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Five Things Needed in the Fort Lauderdale Food Scene

Five Things Needed in the Fort Lauderdale Food Scene

Fort Lauderdale's dining scene has evolved quite a bit over the past decade or so. It was not all that long ago that the majority of restaurants included sports bars and pubs with a few fine dining establishments littered amongst the chicken wings and loaded nachos.

Luckily, we've come quite a long way with beautiful farm-to-table spots, lots of high-end Italian, and multiple casual bistros serving up great food in friendly environments.

However, we want more. We would like to see our fare city rival dining destinations across the world -- and yes, our glitzy neighbor Miami is included in that reference. Unfortunately, we have a ways to go to get there.

We came up with a list of five things we feel are missing in Fort Lauderdale.

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5. Ethnic Restaurants

We are well aware that there is a long corridor of exotic cuisine running down along US 441, but it's a bit of a hike, not actually in Fort Lauderdale, and sometimes we don't want to drive that far. Yes, we might be whinging right now, but we and most of the chefs in our Tastemakers series agree, we need more ethnic cuisine in Fort Lauderdale and overall Broward and Palm Beach Counties. We want to see more Vietnamese, more Korean, authentic Japanese, Ethiopian, Lebanese, and, heck, more Cuban, for that matter.

4. Vegetable-Centric Restaurants

This month Bon Appétit ran a feature titled "America's Vegetable Revolution." It sounds awesome, but around here we wouldn't know, as it hasn't really hit Fort Lauderdale. Granted, we do have a number of vegan restaurants and more seem to be sprouting up, but that's not what we're talking about. We're not saying we want restaurants that forego meat completely -- we like a nice dose of pork fat in our produce. We're talking about leading chefs celebrating vegetables the way they would foie gras, Copper River salmon, or hereford pork. World-famous chefs like René Redzepi of Noma in Copenhagen or Amanda Cohen of Dirt Candy in New York City are changing veggies from side dishes into the star of the meal -- even if that means adding a bit of butter or bacon to spice things up. We want it too.

3. Nose-to-Tail Concepts

Residing at the opposite end of the food spectrum from plant-based, nose-to-tail eating consists of, you guessed it, eating the entire animal -- all parts included. While the waste not, want not approach has been popular throughout the country for years it has yet to reach Fort Lauderdale. Restaurants, like Incanto in San Francisco, have been serving off cuts and innards for ages. Michael's Genuine and Tongue & Cheek in Miami feature dishes, such as pig ears and chicharrones. In Fort Lauderdale, we're resigned to short ribs and pork belly on every menu, which wouldn't be a problem if there was more diversity -- and sustainability. Maybe the general population doesn't want to nosh on stuffed pigs bladder, but we do, and we want someone to get on it.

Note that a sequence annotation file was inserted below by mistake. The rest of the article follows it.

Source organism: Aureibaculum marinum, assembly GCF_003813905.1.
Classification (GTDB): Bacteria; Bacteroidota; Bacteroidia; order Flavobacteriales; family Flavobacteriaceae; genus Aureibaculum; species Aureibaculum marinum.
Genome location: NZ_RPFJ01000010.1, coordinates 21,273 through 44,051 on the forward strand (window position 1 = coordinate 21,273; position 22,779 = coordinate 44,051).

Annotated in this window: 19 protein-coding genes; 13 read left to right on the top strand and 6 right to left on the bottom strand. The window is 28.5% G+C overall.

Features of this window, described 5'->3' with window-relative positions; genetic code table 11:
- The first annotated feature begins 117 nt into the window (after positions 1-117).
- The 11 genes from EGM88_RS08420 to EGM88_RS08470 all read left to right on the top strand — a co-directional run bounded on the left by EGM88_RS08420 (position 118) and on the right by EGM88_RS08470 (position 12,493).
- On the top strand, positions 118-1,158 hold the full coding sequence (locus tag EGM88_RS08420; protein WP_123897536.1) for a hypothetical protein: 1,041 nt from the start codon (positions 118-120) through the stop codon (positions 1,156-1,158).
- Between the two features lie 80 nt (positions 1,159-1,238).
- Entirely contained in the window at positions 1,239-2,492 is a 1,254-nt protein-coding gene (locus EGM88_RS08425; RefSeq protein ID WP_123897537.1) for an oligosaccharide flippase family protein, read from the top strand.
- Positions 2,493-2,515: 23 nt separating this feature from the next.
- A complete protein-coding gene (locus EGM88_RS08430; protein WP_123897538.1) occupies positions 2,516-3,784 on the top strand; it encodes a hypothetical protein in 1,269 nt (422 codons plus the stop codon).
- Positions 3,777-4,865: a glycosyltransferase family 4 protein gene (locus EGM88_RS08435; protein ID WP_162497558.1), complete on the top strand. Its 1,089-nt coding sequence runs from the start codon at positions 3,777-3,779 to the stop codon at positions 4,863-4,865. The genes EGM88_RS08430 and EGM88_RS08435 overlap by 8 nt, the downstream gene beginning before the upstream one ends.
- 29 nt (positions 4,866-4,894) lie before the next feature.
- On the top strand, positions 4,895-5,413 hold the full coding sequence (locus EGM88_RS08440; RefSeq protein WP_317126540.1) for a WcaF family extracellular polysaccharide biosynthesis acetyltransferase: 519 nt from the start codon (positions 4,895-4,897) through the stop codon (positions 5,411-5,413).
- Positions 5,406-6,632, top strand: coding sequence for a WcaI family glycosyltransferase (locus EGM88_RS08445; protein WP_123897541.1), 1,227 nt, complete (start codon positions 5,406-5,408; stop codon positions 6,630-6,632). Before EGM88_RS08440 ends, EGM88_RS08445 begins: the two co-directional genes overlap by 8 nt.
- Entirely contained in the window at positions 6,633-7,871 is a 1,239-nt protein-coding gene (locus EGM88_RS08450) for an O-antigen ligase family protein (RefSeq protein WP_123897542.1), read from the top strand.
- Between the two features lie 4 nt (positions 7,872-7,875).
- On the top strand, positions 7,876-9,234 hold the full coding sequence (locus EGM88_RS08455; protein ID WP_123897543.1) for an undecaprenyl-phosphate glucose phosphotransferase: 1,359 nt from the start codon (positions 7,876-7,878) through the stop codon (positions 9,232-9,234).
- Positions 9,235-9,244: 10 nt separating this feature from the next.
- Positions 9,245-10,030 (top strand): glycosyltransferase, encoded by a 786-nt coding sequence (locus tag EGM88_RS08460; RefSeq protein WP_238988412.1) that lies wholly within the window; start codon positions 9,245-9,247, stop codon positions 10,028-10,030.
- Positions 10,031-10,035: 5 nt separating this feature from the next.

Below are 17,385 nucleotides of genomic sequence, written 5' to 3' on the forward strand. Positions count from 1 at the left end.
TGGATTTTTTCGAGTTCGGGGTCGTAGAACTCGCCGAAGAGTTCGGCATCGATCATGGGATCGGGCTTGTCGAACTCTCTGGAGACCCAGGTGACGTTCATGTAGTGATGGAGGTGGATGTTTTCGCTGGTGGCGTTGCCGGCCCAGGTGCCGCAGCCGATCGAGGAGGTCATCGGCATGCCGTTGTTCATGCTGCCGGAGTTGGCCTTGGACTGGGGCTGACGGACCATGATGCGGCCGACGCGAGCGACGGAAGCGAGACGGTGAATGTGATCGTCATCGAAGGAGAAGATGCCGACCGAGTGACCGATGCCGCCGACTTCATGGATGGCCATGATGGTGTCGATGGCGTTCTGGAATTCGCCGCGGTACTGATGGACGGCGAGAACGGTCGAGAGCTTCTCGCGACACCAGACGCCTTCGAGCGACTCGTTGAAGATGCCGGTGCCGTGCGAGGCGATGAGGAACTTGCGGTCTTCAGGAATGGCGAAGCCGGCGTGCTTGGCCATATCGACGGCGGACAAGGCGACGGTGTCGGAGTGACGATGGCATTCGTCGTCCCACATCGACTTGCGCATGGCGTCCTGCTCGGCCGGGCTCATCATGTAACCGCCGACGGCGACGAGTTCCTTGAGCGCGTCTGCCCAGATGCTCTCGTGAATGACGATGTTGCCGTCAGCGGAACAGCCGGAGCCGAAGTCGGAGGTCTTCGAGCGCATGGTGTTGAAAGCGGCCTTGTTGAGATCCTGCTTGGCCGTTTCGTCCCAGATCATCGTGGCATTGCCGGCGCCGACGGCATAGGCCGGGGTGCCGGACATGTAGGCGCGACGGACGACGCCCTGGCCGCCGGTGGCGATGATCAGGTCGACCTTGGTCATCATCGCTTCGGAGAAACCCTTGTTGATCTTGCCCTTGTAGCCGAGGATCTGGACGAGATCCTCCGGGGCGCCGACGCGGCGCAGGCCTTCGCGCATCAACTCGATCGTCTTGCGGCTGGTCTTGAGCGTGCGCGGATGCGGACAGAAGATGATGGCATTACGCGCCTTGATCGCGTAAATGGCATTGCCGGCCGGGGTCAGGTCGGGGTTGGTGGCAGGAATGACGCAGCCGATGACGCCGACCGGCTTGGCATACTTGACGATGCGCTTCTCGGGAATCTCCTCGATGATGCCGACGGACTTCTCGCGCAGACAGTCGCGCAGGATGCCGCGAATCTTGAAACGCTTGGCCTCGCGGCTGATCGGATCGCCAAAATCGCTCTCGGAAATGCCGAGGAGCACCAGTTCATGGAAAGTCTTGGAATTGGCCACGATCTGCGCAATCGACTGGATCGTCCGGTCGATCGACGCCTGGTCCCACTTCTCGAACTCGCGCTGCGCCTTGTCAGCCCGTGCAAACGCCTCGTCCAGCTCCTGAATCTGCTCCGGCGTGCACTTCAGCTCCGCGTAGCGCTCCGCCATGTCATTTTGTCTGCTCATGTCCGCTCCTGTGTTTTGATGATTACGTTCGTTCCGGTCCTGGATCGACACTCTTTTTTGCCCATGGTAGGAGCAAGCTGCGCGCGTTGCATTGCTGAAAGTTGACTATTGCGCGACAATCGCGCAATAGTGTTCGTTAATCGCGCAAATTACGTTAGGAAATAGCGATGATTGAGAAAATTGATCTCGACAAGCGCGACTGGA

2. Better Mixology Programs

Broward and Palm Beach counties might be known for our booming craft beer scene, but when it comes to mixology we're desperately lagging behind Miami -- and every other foodie town for that matter. Yes, we have bars with inventive cocktail lists and some very talented mixologists behind them; however, it's not a big part of the culture. For the most part, we have cocktail lists littered with the same fruity vodka drinks and the same cucumber martinis (not that we dislike them, but it's generally the only gin drink on the menu). We want to see creativity, like the Broken Shaker's Tommy's Smoky Margarita with charcoal smoked agave, fresh lime juice and El Jimador Tequila with a mezcal rinse or Husk's (in Charleston, SC) Barrel-Aged Manhattan. We would like to see different, whether it's more gin, mezcal, pisco, or whatever else, in a creative or very traditional form. Basically, we want our cocktails to be taken seriously: as they are almost everywhere else.

1. Chef-Driven Concepts

What it all comes down to is we want the creators directing the show. We want mixologists behind the bar mixing up drinks and we want chefs in the kitchen concocting new and innovative dishes, whether it be vegetal or carnivorous. Fort Lauderdale is lucky to have some amazing chefs manning the kitchens at spots like d.b.a./cafe, Valentino Cucina Italiana, and Market 17. However, we want more. We deserve more. We would like to see less atmosphere and more technique. We want small scale spots where the chefs run the show -- that's when we'll get our out-of-this world veggie mains and leg of beast.

Follow Sara Ventiera on Twitter, @saraventiera.




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